I went to Karin’s place and found myself in the midst of five ladies and their two-end knitting projects and Karin walking between all of us and guiding us. She helped me calculate the decreases and gave me lots of feedback on my plans for the sleeves (which will be another post).

Cut the steeks

Two-end knitting is almost always done in the round. It is a lot easier than working back and forth. The back and forth method also results in stitches tilting in different directions. So her advice for me was to knit the sleeve cap decreases in the round and then cut the steeks.

I know cutting steeks works perfectly fine, but still, it’s totally nerve wrecking! I did finish the decreases and I did manage to cut the steeks without either fainting or ruining the sleeves. The shape of the sleeve caps looks really nice. All is as it should be.

Fulling and fluffing

To make the steeks a little more reliable I decided to full them slightly. I also wanted to make the wrong sides a little fluffier against my skin. So I dusted off my sweet waulking board, turned the sleeves inside out and worked them against the board. As a bonus the soap and the hot water helped clean the sleeves too. They were a bit dirty from all their adventures through the last four years.

I fulled the wrong sides of the sleeves slightly to make them softer and fluffier.

I do have plans for a bodice to attach the sleeves to. I’m just not ready to share that yet. But I can tell you that it will be splendid! To be continued when it’s finished.

Happy spinning!

You can find me in several social media:

  • This blog is my main channel. This is where I write posts about spinning, but also where I explain a bit more about videos I release. Sometimes I make videos that are on the blog only. Subscribe or make an rss feed to be sure not to miss any posts.
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  • I have a facebook page where I link to all my blog posts, you are welcome to follow me there.
  • I run an online spinning school, welcome to join a course! You can also check out my course page for courses in Sweden.
  • On Patreon you can get early access to new videos and other Patreon only benefits. The contributions from my patreon only benefits. The contributions from my patrons is an important way to cover the costs, time and energy I put into the videos and blog posts I create. Shooting and editing a 3 minute video takes about 5 hours. Writing a blog post around 3. You can read more about my Patreon page here.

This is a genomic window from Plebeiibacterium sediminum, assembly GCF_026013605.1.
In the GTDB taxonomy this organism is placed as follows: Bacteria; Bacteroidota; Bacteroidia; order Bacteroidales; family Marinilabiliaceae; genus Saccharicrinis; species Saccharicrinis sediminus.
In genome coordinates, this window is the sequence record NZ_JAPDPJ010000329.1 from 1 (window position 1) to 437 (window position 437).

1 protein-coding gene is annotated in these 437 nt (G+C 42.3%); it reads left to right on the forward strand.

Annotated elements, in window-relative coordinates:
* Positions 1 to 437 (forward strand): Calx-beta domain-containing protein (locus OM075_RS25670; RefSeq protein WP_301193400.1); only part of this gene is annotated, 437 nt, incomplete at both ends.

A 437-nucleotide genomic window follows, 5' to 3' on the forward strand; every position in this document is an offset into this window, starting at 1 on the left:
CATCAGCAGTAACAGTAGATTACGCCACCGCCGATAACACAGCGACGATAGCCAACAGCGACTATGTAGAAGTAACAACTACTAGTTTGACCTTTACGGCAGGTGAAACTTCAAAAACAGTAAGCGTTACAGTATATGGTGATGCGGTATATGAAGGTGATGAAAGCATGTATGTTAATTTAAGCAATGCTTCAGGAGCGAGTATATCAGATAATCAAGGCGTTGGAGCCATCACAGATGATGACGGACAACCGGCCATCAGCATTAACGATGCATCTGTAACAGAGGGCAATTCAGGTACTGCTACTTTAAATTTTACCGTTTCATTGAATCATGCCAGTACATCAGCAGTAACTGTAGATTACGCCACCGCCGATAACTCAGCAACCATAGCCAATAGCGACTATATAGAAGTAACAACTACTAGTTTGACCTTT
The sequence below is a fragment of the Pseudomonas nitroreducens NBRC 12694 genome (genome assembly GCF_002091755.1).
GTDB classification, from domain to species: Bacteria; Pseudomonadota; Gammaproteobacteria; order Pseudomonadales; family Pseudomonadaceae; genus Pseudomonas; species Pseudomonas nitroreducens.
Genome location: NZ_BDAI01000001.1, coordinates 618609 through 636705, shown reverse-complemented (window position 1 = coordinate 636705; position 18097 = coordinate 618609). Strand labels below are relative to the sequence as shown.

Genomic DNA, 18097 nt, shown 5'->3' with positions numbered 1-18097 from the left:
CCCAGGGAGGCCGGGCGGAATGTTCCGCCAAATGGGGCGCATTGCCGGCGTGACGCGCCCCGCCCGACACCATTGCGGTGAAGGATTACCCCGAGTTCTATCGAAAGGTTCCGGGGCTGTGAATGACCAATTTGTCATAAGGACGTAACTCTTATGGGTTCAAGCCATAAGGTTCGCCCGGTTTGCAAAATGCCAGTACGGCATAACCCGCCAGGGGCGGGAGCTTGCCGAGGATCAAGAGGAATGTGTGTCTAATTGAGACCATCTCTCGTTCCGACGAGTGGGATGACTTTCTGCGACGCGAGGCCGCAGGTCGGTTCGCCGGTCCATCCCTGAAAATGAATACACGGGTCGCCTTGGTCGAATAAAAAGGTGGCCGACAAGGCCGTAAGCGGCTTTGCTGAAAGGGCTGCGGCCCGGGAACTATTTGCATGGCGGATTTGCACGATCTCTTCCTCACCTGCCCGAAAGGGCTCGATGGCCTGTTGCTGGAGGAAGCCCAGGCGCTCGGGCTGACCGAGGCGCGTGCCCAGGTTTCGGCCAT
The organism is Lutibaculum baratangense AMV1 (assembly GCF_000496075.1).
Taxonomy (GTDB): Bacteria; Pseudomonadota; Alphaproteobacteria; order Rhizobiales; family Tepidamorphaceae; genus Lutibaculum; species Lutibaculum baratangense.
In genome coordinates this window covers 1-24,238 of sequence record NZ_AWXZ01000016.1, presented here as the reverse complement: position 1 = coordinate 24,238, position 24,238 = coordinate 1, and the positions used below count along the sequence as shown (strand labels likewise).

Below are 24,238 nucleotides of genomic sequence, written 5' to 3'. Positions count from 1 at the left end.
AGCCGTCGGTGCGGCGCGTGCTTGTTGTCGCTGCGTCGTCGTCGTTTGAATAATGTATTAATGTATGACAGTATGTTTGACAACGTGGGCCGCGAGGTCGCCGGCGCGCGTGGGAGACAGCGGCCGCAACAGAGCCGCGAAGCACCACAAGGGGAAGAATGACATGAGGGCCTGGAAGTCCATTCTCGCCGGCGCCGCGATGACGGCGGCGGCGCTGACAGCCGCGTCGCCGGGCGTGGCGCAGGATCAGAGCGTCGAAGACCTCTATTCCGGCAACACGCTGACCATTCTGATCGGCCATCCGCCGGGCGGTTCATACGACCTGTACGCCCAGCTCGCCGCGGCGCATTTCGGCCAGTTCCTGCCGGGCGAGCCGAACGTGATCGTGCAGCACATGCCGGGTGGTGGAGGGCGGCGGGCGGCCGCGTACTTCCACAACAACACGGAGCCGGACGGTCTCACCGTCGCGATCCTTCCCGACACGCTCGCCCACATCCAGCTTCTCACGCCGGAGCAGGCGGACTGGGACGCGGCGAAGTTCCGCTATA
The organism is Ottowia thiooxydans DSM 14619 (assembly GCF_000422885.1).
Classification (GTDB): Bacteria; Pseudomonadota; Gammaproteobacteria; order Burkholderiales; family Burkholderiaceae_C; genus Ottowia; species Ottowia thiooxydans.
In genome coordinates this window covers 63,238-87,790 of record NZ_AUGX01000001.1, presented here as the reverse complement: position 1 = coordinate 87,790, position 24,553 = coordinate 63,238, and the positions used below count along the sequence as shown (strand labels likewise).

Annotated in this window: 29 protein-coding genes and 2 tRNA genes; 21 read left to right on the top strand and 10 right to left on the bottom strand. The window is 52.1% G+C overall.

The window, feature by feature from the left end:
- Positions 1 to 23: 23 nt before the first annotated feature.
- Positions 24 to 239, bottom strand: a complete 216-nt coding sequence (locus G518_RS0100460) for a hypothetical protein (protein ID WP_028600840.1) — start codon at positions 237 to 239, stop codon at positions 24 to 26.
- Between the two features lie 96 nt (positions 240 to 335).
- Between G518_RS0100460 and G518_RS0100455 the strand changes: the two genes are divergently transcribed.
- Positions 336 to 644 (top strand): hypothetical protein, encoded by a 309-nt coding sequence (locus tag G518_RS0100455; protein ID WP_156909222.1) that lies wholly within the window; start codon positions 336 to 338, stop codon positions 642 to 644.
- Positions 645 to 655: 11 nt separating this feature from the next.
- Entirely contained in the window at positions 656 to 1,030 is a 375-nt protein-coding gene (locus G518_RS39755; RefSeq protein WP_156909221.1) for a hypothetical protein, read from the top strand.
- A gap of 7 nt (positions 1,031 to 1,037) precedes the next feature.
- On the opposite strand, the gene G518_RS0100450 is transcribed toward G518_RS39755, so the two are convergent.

• You are also welcome to make one-off donations on my Ko-fi page.
  • Follow me on Instagram.  I announce new blog posts, share images from behind the scenes and post lots of woolliness.
  • Read the new book Knit (spin) Sweden! by Sara Wolf. I am a co-author and write in the fleece section about how I spin yarn from Swedish sheep breeds.fleece section about how I spin yarn from Swedish sheep breeds.
  • In all the social media I offer, you are more than welcome to contact me. Interacting with you helps me make better content. My private Facebook page, however, will remain private.
  • I support Centro de textiles tradicionales del Cusco, a group of talented textile artists in Cusco, Peru who dedicate their work to the empowerment of weavers through the revitalization and sustainable practice of Peruvian ancestral textiles in the Cusco region. Please consider supporting their work by donating to their causes.
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7 Replies to “Sleeves”

  1. I remember seeing these sleeves before the frogging process when you had discovered they were too small. At that moment the sleeves were in “time out.” That makes it even more impressive to see them finished and I’m really excited to see the rest of the project.

  2. Josefin, I was wondering what the sleeves will become attached to, but now I read the Patreon post and will look forward to your surprise. I had immediately thought of a long ago Norse pattern I saw in one of my Scandinavian knitting books of a knitted sleeves sewn to a wool felled fabric and then all dyed in red. The black pattern in the red dyed sleeves was very attractive and still remains on my to-do list. Can’t wait to see yours!